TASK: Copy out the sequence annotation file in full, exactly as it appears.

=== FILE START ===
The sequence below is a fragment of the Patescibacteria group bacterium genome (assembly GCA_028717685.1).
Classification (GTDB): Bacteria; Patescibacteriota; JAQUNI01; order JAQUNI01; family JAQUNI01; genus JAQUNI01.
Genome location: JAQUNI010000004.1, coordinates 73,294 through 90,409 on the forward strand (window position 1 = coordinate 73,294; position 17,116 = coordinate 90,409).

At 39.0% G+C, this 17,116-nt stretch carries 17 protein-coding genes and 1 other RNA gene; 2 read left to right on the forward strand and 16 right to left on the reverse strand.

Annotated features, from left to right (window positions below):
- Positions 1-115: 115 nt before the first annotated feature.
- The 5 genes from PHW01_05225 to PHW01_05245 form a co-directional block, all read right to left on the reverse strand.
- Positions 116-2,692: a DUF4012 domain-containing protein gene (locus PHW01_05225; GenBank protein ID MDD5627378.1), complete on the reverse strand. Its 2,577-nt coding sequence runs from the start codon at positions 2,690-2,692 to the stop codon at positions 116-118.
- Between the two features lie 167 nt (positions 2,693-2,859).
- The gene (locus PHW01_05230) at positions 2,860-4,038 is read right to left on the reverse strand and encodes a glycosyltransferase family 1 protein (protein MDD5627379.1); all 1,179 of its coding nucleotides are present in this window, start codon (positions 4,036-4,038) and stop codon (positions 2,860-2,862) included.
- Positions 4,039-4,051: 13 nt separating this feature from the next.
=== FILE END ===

The sequence below is a fragment of the Patescibacteria group bacterium genome (assembly GCA_028717685.1).
Classification (GTDB): Bacteria; Patescibacteriota; JAQUNI01; order JAQUNI01; family JAQUNI01; genus JAQUNI01.
Genome location: JAQUNI010000004.1, coordinates 73,294 through 90,409 on the forward strand (window position 1 = coordinate 73,294; position 17,116 = coordinate 90,409).

At 39.0% G+C, this 17,116-nt stretch carries 17 protein-coding genes and 1 other RNA gene; 2 read left to right on the forward strand and 16 right to left on the reverse strand.

Annotated features, from left to right (window positions below):
- Positions 1-115: 115 nt before the first annotated feature.
- The 5 genes from PHW01_05225 to PHW01_05245 form a co-directional block, all read right to left on the reverse strand.
- Positions 116-2,692: a DUF4012 domain-containing protein gene (locus PHW01_05225; GenBank protein ID MDD5627378.1), complete on the reverse strand. Its 2,577-nt coding sequence runs from the start codon at positions 2,690-2,692 to the stop codon at positions 116-118.
- Between the two features lie 167 nt (positions 2,693-2,859).
- The gene (locus PHW01_05230) at positions 2,860-4,038 is read right to left on the reverse strand and encodes a glycosyltransferase family 1 protein (protein MDD5627379.1); all 1,179 of its coding nucleotides are present in this window, start codon (positions 4,036-4,038) and stop codon (positions 2,860-2,862) included.
- Positions 4,039-4,051: 13 nt separating this feature from the next.